Earth Hour

Saturday, May 13, 2006

Here Come the Rains 2006

The weather bureau has announced the official end of the summer season in our country. That means it's already the rainy season. In fact, right after that announcement, a typhoon entered our country, bringing strong winds and inches, even feet of rain with it.

I remember I complained about the very hot summer we had last year. It was pretty much the same this year except that I didn'’t get "bungang araw". At its peak, I was inside the comfort of our airconditioned office, refusing to get out until the sun has very much gone below the horizon.

But I am not going to talk about the summer of 2006. I'’d like to do something different and talk about the rains.

When I was younger, our elders would tell us to wait for the first rain in May because it is said to relieve a lot of skin problems. So, with school time still a few weeks away, would often wait for that first rain and run in the streets when it finally comes.

Now, we tell the kids not to go out when its raining for fear that they may get skin diseases. After all, the pollutants that hang in the atmosphere might be incredibly too large in volume after months of no rain to wash it down. So talk about how time has changed!

At first the news of coming rains are welcome. After months of sweating due to the heat, the sight of rains washing dusts off leaves, buildings and other things is a big relief and a beauty to behold.

But after a while, when it's been raining for weeks on end, you begin to wonder when the sun will ever come out of the gray skies.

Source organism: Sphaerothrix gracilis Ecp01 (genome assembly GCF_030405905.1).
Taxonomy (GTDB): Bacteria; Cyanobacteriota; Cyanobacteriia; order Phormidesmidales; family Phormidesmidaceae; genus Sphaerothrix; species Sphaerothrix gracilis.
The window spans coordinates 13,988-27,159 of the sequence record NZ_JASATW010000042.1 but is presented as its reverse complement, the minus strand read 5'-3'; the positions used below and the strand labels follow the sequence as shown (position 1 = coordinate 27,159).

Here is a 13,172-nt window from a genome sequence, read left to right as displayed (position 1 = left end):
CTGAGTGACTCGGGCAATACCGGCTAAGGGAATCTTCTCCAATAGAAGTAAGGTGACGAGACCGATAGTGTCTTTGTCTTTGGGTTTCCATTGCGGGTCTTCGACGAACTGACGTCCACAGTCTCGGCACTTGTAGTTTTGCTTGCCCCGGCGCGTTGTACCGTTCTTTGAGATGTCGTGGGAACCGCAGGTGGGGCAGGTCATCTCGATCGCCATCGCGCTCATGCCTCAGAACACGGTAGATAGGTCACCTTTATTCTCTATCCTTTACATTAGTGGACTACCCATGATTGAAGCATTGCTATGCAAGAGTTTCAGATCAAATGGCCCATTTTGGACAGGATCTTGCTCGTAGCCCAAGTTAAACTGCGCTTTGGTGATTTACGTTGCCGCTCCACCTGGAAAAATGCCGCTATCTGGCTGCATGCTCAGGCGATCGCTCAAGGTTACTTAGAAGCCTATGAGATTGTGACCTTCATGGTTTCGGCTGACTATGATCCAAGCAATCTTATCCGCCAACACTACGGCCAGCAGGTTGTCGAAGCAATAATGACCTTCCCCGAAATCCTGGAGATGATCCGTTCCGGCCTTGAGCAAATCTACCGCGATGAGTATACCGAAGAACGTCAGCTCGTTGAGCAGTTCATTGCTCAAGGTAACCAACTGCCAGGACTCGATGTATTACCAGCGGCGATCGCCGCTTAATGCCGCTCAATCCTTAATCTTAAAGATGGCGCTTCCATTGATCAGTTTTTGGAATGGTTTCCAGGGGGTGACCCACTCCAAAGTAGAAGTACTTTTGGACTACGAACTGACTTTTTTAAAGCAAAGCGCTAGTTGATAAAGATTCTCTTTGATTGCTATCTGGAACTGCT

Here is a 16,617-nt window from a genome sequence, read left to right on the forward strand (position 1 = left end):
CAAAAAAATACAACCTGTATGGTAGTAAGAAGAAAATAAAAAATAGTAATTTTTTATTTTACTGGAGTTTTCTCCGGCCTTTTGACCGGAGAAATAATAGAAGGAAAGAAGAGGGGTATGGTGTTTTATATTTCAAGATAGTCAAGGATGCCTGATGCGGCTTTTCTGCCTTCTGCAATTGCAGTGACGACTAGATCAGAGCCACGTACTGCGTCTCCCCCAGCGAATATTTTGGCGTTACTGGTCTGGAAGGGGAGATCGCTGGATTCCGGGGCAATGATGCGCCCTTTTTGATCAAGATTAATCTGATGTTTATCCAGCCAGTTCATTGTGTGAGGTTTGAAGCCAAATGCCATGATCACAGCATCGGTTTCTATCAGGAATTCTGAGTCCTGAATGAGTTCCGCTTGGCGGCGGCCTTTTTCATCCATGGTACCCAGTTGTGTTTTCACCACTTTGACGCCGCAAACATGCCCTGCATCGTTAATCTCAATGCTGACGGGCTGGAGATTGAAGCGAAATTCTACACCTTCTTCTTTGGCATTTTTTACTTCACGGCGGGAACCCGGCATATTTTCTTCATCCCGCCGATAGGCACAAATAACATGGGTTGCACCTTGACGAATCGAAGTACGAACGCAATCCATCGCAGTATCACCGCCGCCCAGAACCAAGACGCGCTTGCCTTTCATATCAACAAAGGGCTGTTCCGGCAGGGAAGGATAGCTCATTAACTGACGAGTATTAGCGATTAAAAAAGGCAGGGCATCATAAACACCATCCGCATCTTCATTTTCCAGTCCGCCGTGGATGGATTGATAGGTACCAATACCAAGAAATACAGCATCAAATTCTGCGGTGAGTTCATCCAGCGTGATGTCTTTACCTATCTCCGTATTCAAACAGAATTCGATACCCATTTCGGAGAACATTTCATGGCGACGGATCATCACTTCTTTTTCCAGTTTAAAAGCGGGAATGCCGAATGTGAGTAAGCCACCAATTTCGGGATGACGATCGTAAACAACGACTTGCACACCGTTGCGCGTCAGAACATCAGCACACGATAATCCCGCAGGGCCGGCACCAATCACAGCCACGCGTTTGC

I always wonder why the rains choose to pour when I am about to leave the house for the office or when it'’s time to go home. I just don't like to go to the office with wet shoes or come home carrying a wet umbrella.

Another thing that makes me wonder is about how our government react everytime the rains come.

We all know that for a good number of months, several typhoons will be visiting our country, bringing with it rains that could destroy properties, create landslides and claim lives. Yet government, or even people who live in places where typhoons usually make landfall, act as if it was the first time that happened in their lives. I couldn'’t believe that these people never learn.

I am resigned to the fact that from now until about November, I would have to contend with rainy mornings and afternoons. I am living in a tropical country after all where rains and typhoons are part of life.

Tomorrow, I will go to the mall and buy me a new umbrella and a new jacket to protect me from the downpours that will come.

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